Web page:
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Trends Cell Biol. Author manuscript; available in PMC 2012 December 1.
Published in final edited form as:
PMCID: PMC3221873
NIHMSID: NIHMS323684

The ER in 3-D: a multifunctional dynamic membrane network

Abstract

The endoplasmic reticulum (ER) is a large, singular, membrane-bound organelle that has an elaborate 3-D structure with a diversity of structural domains. It contains regions that are flat and cisternal, ones that are highly curved and tubular, and others adapted to form contact with nearly every other organelle and with the plasma membrane. ER 3-D structure is determined by both integral ER membrane proteins and by interactions with the cytoskeleton. Here, we describe some of the factors that are known to regulate ER structure and discuss how this structural organization, and the dynamic nature of the ER membrane network, allows it to perform its many different functions.

Overview of ER shape

The ER is the largest membrane-bound organelle in the eukaryotic cell. It is spread throughout the cytoplasm as one continuous membrane-enclosed network that surrounds a single lumen. Domains of the ER have many different shapes and include regions that are flat, tubular, and somewhere in between, and also structures that are adapted to contact other membrane-enclosed compartments. The ER must remain connected while maintaining a shape that will allow other cytoplasmic components to diffuse around it. Only a handful of factors have been discovered that regulate ER structure. Here, we will discuss recent advances in our understanding of how ER membrane proteins, the cytoskeleton, and factors that mediate inter-organelle contact together generate the 3-D structure of this elaborate, dynamic, and functionally complex organelle.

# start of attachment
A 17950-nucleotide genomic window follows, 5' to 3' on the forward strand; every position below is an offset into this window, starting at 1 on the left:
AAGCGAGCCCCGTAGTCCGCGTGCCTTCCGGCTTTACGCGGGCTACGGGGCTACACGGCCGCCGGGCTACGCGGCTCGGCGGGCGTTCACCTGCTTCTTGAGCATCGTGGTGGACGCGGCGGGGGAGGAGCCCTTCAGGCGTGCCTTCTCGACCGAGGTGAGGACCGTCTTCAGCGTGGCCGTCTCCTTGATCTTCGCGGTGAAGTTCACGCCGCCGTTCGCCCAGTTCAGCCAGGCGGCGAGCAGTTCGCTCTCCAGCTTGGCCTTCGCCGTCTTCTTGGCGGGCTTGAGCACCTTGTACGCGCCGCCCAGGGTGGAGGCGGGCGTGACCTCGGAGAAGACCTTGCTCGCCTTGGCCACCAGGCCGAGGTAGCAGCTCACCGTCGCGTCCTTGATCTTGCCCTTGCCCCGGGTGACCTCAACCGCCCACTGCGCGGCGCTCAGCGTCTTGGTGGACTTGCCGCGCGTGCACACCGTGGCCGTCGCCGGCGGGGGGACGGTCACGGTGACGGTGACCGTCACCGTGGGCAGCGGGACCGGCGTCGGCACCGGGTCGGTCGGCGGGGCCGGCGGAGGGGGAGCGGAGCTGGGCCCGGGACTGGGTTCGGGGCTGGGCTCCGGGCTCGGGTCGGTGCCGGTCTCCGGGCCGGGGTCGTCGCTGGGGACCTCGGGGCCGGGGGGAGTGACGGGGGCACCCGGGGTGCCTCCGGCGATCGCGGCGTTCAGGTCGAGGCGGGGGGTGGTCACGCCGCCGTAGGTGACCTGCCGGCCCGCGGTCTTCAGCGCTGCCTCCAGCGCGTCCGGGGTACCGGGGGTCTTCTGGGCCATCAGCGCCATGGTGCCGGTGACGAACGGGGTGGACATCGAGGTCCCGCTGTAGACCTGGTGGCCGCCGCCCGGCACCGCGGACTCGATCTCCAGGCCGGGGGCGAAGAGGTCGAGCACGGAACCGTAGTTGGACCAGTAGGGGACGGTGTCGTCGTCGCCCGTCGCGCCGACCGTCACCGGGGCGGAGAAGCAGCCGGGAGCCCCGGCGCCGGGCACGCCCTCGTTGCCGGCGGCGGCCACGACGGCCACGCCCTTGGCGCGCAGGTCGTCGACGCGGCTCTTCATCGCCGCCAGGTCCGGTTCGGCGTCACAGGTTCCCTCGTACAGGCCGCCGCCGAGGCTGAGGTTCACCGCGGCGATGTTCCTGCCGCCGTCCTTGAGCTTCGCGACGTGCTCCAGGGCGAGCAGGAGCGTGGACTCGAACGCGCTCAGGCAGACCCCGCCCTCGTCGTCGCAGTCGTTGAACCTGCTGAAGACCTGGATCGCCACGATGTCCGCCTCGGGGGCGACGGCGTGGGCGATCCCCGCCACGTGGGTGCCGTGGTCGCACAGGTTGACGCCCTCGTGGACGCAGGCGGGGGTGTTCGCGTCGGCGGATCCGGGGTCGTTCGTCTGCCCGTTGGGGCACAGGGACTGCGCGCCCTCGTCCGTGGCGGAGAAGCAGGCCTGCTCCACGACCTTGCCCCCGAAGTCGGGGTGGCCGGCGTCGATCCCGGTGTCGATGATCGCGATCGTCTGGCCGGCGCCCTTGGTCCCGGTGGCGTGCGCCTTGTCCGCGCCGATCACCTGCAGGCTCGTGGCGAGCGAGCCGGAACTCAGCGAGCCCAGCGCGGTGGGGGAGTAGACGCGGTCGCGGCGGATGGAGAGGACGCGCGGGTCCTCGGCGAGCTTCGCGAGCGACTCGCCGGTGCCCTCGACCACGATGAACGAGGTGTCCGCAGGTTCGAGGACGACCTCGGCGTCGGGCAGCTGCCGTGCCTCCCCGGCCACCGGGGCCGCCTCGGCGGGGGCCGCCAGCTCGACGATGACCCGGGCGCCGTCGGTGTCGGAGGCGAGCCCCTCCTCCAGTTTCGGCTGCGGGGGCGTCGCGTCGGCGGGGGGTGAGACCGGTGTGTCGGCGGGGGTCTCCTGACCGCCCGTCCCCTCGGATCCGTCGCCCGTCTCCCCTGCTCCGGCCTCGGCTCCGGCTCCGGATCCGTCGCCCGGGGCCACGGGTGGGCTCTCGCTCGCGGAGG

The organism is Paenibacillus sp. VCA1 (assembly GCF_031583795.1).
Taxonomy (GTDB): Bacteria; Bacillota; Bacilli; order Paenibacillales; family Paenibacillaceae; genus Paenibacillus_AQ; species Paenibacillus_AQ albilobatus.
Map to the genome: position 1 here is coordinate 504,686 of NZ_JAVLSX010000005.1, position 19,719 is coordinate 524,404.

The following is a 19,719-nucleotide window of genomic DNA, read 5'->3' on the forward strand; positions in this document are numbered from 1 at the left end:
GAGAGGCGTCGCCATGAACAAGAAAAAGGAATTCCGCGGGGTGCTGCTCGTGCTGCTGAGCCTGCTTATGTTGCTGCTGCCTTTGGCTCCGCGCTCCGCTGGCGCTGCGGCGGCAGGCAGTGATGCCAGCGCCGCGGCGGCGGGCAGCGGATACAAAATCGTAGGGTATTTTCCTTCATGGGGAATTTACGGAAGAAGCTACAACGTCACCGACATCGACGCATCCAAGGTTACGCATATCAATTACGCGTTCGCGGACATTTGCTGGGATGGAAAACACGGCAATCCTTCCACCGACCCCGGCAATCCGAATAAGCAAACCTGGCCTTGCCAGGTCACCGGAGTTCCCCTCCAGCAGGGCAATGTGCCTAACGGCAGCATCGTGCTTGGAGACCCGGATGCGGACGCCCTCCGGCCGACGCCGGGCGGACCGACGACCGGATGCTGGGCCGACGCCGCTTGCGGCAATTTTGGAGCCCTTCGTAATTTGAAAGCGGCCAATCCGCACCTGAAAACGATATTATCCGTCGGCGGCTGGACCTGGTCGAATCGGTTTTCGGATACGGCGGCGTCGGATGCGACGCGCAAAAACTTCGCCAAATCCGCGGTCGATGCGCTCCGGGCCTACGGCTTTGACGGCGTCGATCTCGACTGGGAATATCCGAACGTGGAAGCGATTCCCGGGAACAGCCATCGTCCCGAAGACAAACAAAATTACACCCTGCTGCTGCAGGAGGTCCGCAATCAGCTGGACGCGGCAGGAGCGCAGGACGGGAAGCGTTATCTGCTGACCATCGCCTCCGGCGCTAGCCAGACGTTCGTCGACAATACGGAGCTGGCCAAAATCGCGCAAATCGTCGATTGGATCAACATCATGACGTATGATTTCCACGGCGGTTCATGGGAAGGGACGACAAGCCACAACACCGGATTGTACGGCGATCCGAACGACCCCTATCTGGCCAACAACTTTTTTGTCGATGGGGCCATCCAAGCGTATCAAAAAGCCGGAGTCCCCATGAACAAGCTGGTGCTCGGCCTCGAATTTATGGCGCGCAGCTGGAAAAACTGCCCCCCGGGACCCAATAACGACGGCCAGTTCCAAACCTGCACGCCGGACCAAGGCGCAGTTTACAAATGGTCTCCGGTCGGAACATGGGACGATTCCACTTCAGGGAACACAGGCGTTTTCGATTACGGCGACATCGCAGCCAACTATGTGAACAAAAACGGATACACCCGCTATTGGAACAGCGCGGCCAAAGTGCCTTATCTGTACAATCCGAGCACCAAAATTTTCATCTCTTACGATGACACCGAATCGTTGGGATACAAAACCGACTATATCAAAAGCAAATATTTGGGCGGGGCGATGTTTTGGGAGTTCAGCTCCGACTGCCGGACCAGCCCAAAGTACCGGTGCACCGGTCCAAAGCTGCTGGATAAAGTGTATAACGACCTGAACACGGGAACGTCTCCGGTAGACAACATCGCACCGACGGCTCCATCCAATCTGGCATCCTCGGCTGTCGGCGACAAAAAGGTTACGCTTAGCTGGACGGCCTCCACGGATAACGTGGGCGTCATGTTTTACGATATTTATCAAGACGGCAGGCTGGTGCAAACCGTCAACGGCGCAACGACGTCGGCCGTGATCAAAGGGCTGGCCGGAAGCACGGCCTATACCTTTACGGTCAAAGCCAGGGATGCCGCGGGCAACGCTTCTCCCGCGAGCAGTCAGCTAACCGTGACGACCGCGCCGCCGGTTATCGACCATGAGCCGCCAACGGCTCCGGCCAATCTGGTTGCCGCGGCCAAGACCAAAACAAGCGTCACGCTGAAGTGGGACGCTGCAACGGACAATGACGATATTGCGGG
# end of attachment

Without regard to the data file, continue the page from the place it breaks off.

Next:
How ER shape contributes to function

The ER performs a variety of functions in cells, including but not limited to lipid synthesis, Ca2+ handling, and protein translocation and secretion [1]. To perform its many functions, the eukaryotic ER has perhaps the most complicated structure of any organelle. Some ER domains are obvious and can be distinguished by their shapes using fluorescence microscopy. These include the nuclear envelope (NE), and cytoplasmic cisternae and tubules that form the interconnected peripheral ER (Figure 1).

Figure 1
ER morphological domains in mammalian cells and yeast

The NE is a distinct domain of the ER made up of two large, flat membrane bilayers, the inner and outer nuclear membranes (INM and ONM). The INM and ONM are separated by the perinuclear space (PNS), but are connected to each other at nuclear pores [2]. The peripheral ER branches out of the ONM as an extensive network of cisternae and tubules and extends into the cytoplasm all the way to the plasma membrane (PM). The lumen of the peripheral ER is continuous with the lumen of the PNS. What discriminates ER tubules from cisternae is their very different shapes. ER tubules have high membrane curvature at their cross-section, whereas cisternae are comprised of extended regions of parallel flat membrane bilayers that are stacked over each other with regions of membrane curvature found only at their edges. There are, however, similarities between ER tubules and cisternae; specifically, the diameter of an ER tubule is similar to the thickness of an ER cisterna (~38 nm vs. ~36 nm, respectively in yeast) [3, 4].